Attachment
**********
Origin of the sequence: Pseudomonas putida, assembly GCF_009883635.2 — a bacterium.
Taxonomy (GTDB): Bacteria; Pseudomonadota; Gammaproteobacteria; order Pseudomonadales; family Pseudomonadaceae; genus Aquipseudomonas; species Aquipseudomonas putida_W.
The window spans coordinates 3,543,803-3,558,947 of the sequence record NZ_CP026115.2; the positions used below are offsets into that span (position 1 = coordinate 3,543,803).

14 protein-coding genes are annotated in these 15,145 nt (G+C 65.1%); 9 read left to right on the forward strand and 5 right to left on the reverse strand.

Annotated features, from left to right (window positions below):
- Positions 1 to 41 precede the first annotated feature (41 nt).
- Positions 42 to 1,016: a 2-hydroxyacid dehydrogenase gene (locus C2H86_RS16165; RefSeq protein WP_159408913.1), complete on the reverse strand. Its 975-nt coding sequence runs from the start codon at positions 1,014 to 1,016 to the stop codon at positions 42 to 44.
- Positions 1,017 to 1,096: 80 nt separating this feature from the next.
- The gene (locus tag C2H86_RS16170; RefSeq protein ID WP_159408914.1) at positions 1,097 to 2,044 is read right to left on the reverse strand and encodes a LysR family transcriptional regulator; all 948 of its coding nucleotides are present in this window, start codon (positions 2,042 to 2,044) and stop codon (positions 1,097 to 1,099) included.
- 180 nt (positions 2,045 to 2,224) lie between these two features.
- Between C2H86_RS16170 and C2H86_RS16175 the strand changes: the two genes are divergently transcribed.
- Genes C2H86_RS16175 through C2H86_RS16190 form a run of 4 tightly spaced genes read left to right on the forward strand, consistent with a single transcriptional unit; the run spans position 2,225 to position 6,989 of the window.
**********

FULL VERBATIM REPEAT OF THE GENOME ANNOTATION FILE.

Origin of the sequence: Pseudomonas putida, assembly GCF_009883635.2 — a bacterium.
Taxonomy (GTDB): Bacteria; Pseudomonadota; Gammaproteobacteria; order Pseudomonadales; family Pseudomonadaceae; genus Aquipseudomonas; species Aquipseudomonas putida_W.
The window spans coordinates 3,543,803-3,558,947 of the sequence record NZ_CP026115.2; the positions used below are offsets into that span (position 1 = coordinate 3,543,803).

14 protein-coding genes are annotated in these 15,145 nt (G+C 65.1%); 9 read left to right on the forward strand and 5 right to left on the reverse strand.

Annotated features, from left to right (window positions below):
- Positions 1 to 41 precede the first annotated feature (41 nt).
- Positions 42 to 1,016: a 2-hydroxyacid dehydrogenase gene (locus C2H86_RS16165; RefSeq protein WP_159408913.1), complete on the reverse strand. Its 975-nt coding sequence runs from the start codon at positions 1,014 to 1,016 to the stop codon at positions 42 to 44.
- Positions 1,017 to 1,096: 80 nt separating this feature from the next.
- The gene (locus tag C2H86_RS16170; RefSeq protein ID WP_159408914.1) at positions 1,097 to 2,044 is read right to left on the reverse strand and encodes a LysR family transcriptional regulator; all 948 of its coding nucleotides are present in this window, start codon (positions 2,042 to 2,044) and stop codon (positions 1,097 to 1,099) included.
- 180 nt (positions 2,045 to 2,224) lie between these two features.
- Between C2H86_RS16170 and C2H86_RS16175 the strand changes: the two genes are divergently transcribed.
- Genes C2H86_RS16175 through C2H86_RS16190 form a run of 4 tightly spaced genes read left to right on the forward strand, consistent with a single transcriptional unit; the run spans position 2,225 to position 6,989 of the window.